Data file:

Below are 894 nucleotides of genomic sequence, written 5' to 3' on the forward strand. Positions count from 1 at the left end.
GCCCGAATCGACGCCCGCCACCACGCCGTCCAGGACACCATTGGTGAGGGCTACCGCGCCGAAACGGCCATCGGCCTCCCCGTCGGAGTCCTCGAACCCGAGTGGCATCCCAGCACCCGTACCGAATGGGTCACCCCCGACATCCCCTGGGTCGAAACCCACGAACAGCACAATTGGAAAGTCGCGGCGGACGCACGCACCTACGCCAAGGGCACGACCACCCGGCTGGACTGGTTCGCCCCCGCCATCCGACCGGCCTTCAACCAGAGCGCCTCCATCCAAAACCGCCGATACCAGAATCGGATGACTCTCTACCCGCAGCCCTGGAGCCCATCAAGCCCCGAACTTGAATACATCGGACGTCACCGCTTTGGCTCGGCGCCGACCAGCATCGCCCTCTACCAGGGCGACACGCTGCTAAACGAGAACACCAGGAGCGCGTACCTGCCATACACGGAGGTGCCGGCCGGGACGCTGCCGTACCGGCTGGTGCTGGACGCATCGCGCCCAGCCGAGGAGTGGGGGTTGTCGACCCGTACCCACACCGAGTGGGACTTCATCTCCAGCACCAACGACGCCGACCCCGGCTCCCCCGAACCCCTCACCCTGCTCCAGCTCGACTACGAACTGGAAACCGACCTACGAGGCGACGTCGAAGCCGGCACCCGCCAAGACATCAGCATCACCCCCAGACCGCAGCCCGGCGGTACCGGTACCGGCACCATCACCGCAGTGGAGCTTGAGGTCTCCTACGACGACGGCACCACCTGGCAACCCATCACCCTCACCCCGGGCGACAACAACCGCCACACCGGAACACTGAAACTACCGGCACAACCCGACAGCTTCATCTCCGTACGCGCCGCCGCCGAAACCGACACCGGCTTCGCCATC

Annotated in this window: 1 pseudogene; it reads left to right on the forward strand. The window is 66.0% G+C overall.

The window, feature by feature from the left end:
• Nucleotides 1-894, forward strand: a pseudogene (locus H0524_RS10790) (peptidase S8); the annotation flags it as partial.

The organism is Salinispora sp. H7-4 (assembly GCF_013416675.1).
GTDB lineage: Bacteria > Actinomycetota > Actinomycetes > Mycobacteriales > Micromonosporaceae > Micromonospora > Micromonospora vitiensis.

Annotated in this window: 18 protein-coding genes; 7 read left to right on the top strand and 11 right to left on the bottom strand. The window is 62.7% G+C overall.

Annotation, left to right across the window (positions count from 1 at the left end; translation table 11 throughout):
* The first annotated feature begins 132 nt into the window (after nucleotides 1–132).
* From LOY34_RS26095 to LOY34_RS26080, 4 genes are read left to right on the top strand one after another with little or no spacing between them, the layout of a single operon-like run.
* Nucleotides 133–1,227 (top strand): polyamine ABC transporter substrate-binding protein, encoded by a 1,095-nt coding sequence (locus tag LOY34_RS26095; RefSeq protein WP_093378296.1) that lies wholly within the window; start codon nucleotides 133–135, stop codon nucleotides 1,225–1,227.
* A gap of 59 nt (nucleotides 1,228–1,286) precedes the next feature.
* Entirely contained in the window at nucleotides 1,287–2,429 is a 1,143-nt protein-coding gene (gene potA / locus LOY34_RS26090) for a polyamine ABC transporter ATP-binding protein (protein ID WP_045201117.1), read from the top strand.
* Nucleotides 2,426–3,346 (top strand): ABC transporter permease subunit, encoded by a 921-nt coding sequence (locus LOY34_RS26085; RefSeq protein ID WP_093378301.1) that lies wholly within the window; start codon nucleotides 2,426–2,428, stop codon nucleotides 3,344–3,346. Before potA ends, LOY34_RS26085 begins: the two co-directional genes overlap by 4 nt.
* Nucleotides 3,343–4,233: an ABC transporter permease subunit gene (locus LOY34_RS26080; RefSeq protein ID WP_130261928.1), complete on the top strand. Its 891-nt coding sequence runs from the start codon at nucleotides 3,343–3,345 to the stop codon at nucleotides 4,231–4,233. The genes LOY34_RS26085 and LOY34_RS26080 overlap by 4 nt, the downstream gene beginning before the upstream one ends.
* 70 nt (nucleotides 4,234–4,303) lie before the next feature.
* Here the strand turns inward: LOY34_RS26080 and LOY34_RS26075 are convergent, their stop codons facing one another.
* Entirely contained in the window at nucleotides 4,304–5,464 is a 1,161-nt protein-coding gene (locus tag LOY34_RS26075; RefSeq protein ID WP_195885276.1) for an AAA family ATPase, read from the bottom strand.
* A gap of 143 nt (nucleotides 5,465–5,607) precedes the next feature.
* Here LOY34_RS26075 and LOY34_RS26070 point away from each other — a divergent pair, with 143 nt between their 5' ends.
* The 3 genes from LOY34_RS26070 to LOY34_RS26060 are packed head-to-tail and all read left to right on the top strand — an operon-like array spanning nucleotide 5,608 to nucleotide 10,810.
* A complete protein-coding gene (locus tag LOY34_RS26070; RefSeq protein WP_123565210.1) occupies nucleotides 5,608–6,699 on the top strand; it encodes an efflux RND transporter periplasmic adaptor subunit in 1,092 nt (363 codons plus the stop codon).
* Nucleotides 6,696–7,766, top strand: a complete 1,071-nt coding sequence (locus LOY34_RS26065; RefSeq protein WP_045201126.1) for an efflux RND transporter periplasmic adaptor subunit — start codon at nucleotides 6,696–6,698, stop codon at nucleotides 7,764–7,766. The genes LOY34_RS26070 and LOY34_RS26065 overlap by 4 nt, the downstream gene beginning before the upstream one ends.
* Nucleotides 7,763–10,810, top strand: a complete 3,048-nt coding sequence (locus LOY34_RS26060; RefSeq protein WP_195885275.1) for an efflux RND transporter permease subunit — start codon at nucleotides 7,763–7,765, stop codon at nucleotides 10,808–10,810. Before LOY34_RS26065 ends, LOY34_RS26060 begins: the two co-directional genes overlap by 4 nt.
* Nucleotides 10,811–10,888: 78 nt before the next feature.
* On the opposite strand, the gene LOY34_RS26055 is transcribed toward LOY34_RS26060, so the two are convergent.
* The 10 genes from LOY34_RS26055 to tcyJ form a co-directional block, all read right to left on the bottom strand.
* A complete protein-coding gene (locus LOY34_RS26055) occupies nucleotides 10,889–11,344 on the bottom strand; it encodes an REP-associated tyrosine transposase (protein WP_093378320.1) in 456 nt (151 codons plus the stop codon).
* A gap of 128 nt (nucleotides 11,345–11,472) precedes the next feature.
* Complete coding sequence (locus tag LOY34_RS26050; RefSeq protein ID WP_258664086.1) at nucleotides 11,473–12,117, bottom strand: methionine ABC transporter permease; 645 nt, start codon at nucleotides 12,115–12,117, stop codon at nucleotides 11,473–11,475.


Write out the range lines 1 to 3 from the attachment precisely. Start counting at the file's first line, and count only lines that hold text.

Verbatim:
Below are 894 nucleotides of genomic sequence, written 5' to 3' on the forward strand. Positions count from 1 at the left end.
GCCCGAATCGACGCCCGCCACCACGCCGTCCAGGACACCATTGGTGAGGGCTACCGCGCCGAAACGGCCATCGGCCTCCCCGTCGGAGTCCTCGAACCCGAGTGGCATCCCAGCACCCGTACCGAATGGGTCACCCCCGACATCCCCTGGGTCGAAACCCACGAACAGCACAATTGGAAAGTCGCGGCGGACGCACGCACCTACGCCAAGGGCACGACCACCCGGCTGGACTGGTTCGCCCCCGCCATCCGACCGGCCTTCAACCAGAGCGCCTCCATCCAAAACCGCCGATACCAGAATCGGATGACTCTCTACCCGCAGCCCTGGAGCCCATCAAGCCCCGAACTTGAATACATCGGACGTCACCGCTTTGGCTCGGCGCCGACCAGCATCGCCCTCTACCAGGGCGACACGCTGCTAAACGAGAACACCAGGAGCGCGTACCTGCCATACACGGAGGTGCCGGCCGGGACGCTGCCGTACCGGCTGGTGCTGGACGCATCGCGCCCAGCCGAGGAGTGGGGGTTGTCGACCCGTACCCACACCGAGTGGGACTTCATCTCCAGCACCAACGACGCCGACCCCGGCTCCCCCGAACCCCTCACCCTGCTCCAGCTCGACTACGAACTGGAAACCGACCTACGAGGCGACGTCGAAGCCGGCACCCGCCAAGACATCAGCATCACCCCCAGACCGCAGCCCGGCGGTACCGGTACCGGCACCATCACCGCAGTGGAGCTTGAGGTCTCCTACGACGACGGCACCACCTGGCAACCCATCACCCTCACCCCGGGCGACAACAACCGCCACACCGGAACACTGAAACTACCGGCACAACCCGACAGCTTCATCTCCGTACGCGCCGCCGCCGAAACCGACACCGGCTTCGCCATC

Annotated in this window: 1 pseudogene; it reads left to right on the forward strand. The window is 66.0% G+C overall.